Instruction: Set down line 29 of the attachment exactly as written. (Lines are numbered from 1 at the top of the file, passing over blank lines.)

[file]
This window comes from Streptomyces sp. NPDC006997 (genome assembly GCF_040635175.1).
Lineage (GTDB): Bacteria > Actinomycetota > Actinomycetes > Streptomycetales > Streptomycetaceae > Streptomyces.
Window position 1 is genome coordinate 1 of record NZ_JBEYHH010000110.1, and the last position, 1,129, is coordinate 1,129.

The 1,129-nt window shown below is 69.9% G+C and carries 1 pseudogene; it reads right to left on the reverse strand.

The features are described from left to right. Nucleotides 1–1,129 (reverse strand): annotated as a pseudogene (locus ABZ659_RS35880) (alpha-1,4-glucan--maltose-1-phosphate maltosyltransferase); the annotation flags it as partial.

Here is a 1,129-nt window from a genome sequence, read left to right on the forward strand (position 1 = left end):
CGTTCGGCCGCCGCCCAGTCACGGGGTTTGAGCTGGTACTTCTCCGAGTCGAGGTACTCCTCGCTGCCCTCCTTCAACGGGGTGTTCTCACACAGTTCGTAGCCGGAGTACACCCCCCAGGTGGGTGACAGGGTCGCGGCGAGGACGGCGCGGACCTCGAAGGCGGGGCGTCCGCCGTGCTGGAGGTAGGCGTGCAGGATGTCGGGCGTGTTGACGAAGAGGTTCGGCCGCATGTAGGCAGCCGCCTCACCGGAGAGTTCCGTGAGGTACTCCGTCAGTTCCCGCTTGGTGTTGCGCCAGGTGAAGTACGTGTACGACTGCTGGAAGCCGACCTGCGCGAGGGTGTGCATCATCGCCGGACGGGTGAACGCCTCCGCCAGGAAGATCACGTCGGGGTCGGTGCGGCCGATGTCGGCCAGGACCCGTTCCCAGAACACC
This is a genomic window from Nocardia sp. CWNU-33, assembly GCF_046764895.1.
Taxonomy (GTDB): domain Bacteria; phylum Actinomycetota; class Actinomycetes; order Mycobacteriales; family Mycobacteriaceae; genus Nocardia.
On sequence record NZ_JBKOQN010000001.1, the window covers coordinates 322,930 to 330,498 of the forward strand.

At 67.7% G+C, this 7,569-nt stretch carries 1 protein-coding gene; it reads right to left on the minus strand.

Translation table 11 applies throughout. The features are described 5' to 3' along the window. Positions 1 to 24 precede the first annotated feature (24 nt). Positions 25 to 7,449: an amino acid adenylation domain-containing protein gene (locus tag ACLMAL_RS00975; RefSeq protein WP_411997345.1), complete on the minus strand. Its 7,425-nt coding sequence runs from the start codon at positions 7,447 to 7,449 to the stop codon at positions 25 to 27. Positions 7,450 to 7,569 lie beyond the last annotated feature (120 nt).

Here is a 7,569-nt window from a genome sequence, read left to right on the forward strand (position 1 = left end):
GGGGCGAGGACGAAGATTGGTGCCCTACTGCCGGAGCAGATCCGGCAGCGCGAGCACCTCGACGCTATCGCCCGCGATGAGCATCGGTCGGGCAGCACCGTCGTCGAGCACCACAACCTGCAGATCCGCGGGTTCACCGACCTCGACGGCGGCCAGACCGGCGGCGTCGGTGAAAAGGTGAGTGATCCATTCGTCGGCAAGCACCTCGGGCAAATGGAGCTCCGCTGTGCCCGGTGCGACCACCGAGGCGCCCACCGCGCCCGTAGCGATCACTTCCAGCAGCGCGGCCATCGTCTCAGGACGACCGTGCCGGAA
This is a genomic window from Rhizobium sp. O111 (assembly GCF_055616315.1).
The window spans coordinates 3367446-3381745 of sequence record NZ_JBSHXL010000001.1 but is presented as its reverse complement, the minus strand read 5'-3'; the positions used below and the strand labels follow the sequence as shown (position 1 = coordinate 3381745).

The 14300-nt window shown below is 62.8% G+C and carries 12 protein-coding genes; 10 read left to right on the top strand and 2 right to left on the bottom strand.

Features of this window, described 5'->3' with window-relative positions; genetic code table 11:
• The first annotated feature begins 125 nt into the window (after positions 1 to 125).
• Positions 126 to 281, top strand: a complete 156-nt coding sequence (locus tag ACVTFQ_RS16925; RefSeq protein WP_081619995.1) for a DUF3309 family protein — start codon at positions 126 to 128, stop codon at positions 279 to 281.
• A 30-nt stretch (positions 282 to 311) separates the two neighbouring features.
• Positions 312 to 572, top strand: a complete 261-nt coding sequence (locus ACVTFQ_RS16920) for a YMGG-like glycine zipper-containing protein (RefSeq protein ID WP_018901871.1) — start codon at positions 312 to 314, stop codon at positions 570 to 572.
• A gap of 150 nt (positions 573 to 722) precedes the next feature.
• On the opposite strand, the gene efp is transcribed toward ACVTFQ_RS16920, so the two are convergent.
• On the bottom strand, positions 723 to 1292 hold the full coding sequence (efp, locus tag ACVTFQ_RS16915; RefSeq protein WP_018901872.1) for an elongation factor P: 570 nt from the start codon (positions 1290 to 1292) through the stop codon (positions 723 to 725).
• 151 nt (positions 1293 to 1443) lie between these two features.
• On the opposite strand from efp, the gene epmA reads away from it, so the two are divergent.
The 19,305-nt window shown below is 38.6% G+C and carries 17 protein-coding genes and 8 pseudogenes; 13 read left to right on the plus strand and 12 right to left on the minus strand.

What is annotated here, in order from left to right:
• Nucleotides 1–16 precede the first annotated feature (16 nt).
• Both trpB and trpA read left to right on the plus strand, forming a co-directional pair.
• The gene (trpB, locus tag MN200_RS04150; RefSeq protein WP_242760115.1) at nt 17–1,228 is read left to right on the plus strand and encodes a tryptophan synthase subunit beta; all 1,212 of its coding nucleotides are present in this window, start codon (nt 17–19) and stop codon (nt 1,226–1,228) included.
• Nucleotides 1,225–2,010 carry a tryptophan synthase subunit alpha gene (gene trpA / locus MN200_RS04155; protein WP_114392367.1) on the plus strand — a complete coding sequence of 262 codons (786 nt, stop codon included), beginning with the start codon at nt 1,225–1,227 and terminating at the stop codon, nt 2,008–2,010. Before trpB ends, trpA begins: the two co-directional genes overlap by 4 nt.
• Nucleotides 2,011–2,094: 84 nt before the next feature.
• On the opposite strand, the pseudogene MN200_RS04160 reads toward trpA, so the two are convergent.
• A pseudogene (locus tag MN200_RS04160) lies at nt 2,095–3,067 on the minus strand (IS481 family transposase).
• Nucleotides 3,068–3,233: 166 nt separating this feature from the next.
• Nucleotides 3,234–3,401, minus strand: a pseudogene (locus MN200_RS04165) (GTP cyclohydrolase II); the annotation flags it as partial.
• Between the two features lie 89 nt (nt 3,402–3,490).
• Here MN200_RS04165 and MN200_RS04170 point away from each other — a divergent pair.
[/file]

What is annotated here, in order from left to right: